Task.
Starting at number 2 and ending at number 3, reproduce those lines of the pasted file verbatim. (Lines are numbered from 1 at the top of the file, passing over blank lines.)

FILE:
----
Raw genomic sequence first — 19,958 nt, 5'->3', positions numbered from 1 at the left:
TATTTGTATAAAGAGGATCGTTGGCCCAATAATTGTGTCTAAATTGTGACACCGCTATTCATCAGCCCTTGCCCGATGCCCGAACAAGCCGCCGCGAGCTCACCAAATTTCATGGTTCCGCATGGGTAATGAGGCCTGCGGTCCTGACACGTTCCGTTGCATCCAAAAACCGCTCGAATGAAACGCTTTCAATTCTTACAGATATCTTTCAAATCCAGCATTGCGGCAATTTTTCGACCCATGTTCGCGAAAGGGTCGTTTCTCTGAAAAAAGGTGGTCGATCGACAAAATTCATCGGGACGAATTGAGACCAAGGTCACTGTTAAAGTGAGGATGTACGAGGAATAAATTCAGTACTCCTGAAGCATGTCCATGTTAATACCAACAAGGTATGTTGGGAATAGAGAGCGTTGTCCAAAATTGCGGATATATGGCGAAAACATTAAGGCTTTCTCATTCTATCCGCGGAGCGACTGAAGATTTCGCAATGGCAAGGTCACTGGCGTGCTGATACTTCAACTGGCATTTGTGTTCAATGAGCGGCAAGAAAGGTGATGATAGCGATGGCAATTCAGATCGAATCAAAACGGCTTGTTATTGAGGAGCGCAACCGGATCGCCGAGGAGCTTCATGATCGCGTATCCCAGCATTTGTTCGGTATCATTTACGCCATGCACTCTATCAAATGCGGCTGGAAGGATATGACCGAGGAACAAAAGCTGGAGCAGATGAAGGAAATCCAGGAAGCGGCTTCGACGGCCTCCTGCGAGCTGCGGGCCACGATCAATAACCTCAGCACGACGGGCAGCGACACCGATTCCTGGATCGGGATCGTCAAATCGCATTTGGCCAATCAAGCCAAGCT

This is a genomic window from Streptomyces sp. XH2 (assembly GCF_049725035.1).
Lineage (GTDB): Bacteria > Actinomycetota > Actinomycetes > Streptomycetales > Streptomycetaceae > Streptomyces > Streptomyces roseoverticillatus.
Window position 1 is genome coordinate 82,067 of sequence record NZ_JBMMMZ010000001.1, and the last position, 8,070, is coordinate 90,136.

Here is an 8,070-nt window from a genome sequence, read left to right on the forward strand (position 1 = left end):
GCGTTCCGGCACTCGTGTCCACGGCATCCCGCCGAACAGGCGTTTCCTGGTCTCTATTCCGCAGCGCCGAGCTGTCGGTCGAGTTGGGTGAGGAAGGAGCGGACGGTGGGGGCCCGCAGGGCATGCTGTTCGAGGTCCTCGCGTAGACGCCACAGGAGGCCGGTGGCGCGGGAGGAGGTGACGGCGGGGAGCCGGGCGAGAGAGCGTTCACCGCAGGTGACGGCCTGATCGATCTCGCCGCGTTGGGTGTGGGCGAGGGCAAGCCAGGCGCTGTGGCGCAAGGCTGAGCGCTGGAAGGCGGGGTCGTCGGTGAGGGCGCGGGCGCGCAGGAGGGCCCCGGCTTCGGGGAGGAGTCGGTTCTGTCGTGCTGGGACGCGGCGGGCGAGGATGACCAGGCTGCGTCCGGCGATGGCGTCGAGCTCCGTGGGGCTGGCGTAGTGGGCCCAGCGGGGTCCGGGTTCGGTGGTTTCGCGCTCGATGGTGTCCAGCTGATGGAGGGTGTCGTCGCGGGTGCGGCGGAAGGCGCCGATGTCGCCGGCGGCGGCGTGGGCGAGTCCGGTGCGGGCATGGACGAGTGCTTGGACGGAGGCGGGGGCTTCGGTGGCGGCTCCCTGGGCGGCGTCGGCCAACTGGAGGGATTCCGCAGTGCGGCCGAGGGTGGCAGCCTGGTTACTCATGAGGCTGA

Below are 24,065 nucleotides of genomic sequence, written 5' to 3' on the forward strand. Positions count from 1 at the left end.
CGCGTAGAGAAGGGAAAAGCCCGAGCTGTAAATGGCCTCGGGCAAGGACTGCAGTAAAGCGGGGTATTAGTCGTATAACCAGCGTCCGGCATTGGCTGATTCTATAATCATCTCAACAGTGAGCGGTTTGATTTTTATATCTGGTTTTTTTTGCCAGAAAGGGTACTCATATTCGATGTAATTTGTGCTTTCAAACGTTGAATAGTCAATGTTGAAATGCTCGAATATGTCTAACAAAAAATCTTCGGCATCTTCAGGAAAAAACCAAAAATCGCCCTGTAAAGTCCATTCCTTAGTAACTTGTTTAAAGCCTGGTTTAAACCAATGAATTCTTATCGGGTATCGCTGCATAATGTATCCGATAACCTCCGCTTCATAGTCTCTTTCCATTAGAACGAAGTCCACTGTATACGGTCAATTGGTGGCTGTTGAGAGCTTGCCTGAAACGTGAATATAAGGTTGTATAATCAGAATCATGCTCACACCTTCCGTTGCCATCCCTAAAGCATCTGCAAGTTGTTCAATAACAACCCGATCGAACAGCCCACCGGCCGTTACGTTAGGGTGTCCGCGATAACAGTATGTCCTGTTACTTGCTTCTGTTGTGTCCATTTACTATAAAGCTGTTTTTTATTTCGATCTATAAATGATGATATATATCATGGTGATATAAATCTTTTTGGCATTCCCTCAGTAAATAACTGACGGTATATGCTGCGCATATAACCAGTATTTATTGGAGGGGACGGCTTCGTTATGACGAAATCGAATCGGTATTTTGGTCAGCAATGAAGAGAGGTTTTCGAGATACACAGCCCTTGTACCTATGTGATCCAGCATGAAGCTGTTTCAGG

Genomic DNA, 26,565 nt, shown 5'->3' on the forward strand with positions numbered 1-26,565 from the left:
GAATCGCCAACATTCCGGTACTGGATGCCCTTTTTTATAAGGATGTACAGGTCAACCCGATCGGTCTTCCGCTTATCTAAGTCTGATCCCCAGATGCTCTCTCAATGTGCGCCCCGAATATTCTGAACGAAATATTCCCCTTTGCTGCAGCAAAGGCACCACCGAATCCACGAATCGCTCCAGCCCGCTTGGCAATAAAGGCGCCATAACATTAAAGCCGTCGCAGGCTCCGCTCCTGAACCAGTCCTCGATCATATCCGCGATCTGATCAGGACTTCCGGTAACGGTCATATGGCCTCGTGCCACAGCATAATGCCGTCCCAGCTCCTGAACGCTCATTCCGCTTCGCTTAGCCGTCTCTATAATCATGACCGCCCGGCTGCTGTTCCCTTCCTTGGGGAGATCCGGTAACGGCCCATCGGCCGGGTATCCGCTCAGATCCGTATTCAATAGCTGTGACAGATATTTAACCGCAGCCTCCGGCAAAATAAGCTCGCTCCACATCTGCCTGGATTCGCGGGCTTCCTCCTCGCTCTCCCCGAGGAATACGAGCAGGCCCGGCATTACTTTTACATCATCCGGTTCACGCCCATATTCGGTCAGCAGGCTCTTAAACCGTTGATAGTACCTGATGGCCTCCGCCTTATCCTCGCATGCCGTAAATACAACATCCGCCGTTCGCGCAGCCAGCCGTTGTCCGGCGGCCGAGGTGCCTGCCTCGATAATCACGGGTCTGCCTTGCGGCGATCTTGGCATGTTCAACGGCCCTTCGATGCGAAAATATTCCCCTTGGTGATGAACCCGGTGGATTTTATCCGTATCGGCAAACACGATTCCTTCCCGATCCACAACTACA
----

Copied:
TATTTGTATAAAGAGGATCGTTGGCCCAATAATTGTGTCTAAATTGTGACACCGCTATTCATCAGCCCTTGCCCGATGCCCGAACAAGCCGCCGCGAGCTCACCAAATTTCATGGTTCCGCATGGGTAATGAGGCCTGCGGTCCTGACACGTTCCGTTGCATCCAAAAACCGCTCGAATGAAACGCTTTCAATTCTTACAGATATCTTTCAAATCCAGCATTGCGGCAATTTTTCGACCCATGTTCGCGAAAGGGTCGTTTCTCTGAAAAAAGGTGGTCGATCGACAAAATTCATCGGGACGAATTGAGACCAAGGTCACTGTTAAAGTGAGGATGTACGAGGAATAAATTCAGTACTCCTGAAGCATGTCCATGTTAATACCAACAAGGTATGTTGGGAATAGAGAGCGTTGTCCAAAATTGCGGATATATGGCGAAAACATTAAGGCTTTCTCATTCTATCCGCGGAGCGACTGAAGATTTCGCAATGGCAAGGTCACTGGCGTGCTGATACTTCAACTGGCATTTGTGTTCAATGAGCGGCAAGAAAGGTGATGATAGCGATGGCAATTCAGATCGAATCAAAACGGCTTGTTATTGAGGAGCGCAACCGGATCGCCGAGGAGCTTCATGATCGCGTATCCCAGCATTTGTTCGGTATCATTTACGCCATGCACTCTATCAAATGCGGCTGGAAGGATATGACCGAGGAACAAAAGCTGGAGCAGATGAAGGAAATCCAGGAAGCGGCTTCGACGGCCTCCTGCGAGCTGCGGGCCACGATCAATAACCTCAGCACGACGGGCAGCGACACCGATTCCTGGATCGGGATCGTCAAATCGCATTTGGCCAATCAAGCCAAGCT

This is a genomic window from Streptomyces sp. XH2 (assembly GCF_049725035.1).